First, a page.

The University of Texas at Dallas School of Behavioral and Brain Sciences

Lisa A. Goffman

Nelle C. Johnston Chair in Communication Disorders in Children

Research Interests

Integration of language and action into new accounts of developmental language disorders, including specific language impairment, speech sound disorders, and autism.

Curriculum Vitae


Email: [email protected]
Phone: 214-905-3043
Office: CD_A113
Campus Mail Code: CD
Website: Language in Motion


Dr. Lisa Goffman is a leading researcher in the area of language and motor interactions in typical and atypical language development. Recently, Dr. Goffman has identified how deficits in language (words and grammar) and action (gestures and music) in children share common underlying principles of sequential learning. These results have major implications for intervention practices. She is a Fellow of the American Speech, Language and Hearing Association and serves as a grant reviewer and chair for the National Institutes of Health. In addition, she has been a journal editor and twice has received the editor’s award by the Journal of Speech, Language, and Hearing Research. Dr. Goffman received her bachelor’s, master’s, and doctoral degrees at Purdue University, and worked there for 21 years.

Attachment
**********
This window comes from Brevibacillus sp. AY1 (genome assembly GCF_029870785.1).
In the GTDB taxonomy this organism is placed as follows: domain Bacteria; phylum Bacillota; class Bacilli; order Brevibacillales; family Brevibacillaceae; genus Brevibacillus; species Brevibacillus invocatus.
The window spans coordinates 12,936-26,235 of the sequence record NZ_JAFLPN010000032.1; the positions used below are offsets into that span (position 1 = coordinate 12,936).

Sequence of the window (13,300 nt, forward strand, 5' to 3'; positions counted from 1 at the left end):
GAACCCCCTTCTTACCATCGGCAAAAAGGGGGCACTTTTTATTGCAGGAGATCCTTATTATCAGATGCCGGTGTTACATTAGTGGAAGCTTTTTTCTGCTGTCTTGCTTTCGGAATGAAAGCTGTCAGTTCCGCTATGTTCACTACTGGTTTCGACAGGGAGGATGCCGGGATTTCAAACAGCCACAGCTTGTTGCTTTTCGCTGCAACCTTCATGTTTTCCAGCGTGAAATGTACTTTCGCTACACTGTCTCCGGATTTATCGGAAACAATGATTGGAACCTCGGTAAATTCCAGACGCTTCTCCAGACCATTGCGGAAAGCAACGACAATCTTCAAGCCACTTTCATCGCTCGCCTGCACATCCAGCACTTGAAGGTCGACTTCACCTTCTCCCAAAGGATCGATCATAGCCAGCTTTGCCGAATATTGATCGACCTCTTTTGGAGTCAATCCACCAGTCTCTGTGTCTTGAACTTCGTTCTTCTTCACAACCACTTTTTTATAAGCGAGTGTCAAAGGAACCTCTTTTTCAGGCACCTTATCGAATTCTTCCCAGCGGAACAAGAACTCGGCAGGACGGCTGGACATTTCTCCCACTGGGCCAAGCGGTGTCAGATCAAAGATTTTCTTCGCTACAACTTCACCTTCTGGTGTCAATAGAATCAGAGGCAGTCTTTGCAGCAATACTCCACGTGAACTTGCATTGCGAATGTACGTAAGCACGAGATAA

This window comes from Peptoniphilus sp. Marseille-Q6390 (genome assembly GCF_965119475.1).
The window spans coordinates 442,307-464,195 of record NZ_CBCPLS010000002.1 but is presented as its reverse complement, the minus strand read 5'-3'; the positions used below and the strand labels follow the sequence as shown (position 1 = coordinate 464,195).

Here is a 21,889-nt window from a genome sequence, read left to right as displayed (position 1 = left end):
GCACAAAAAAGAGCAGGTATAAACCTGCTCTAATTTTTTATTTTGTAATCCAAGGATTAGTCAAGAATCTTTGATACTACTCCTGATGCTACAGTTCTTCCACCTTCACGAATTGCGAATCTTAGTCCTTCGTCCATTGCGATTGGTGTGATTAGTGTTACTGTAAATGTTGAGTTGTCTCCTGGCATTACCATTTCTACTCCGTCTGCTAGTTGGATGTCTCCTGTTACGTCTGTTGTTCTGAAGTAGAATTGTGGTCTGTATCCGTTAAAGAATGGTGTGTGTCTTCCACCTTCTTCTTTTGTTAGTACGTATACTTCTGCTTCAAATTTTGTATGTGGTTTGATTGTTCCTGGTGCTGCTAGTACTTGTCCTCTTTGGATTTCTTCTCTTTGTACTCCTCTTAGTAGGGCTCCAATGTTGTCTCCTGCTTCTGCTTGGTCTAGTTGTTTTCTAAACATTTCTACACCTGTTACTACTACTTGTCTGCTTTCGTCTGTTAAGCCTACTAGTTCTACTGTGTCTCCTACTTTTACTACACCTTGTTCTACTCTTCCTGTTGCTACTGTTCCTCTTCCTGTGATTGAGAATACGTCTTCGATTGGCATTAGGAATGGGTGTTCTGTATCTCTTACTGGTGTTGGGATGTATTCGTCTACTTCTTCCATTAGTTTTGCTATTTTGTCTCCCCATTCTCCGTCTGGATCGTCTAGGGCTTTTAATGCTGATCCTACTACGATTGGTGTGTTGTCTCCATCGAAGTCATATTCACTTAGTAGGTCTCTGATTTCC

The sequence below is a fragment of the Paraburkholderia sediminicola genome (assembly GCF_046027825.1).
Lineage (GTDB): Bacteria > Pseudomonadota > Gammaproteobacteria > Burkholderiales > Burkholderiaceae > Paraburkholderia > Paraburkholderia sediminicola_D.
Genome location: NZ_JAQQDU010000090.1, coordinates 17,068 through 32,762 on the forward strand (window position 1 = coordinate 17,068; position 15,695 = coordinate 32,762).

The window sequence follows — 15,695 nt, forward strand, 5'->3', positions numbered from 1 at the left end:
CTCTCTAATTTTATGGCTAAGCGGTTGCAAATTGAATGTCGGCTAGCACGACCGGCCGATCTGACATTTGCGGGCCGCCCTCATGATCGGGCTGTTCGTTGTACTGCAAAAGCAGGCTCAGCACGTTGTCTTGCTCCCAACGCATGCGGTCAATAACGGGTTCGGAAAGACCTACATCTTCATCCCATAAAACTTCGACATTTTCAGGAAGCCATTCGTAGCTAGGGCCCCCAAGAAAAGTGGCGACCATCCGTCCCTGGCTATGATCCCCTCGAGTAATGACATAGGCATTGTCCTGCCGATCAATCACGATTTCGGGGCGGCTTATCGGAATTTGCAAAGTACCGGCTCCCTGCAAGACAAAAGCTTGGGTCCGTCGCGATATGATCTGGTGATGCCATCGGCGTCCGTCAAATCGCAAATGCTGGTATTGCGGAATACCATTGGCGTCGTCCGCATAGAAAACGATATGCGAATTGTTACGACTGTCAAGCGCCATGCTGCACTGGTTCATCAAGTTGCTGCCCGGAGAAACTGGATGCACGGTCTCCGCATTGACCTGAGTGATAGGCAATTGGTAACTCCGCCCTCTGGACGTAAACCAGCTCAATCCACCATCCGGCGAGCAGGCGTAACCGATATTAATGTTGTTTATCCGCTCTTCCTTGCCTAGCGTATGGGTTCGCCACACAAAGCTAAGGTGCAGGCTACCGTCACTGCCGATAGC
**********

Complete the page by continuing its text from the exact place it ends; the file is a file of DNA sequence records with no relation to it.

Recent and Selected Representative Publications

Recent Articles in Peer-Refereed Journals

Gladfelter, A., & Goffman, L. (in press). Semantic Richness and Word Learning in Children with Autism Spectrum Disorder. Developmental Science.

Vuolo, J., & Goffman, L. (in press) An exploratory study of the influence of load and practise on segmental and articulatory variability in children with speech sound disorders. Clinical Linguistics and Phonetics.

Vuolo, J., Goffman, L., & Zelaznik, H. (in press). Deficits in Coordinative Bimanual Timing Control in Children with Specific Language Impairment. Journal of Speech, Language, and Hearing Research.

Saletta, M., Goffman, L., & Hogan, T. (2016). Orthography and Modality Influence Speech Production in Skilled and Poor Readers. Journal of Speech, Language, and Hearing Research, 59, 1421-1435.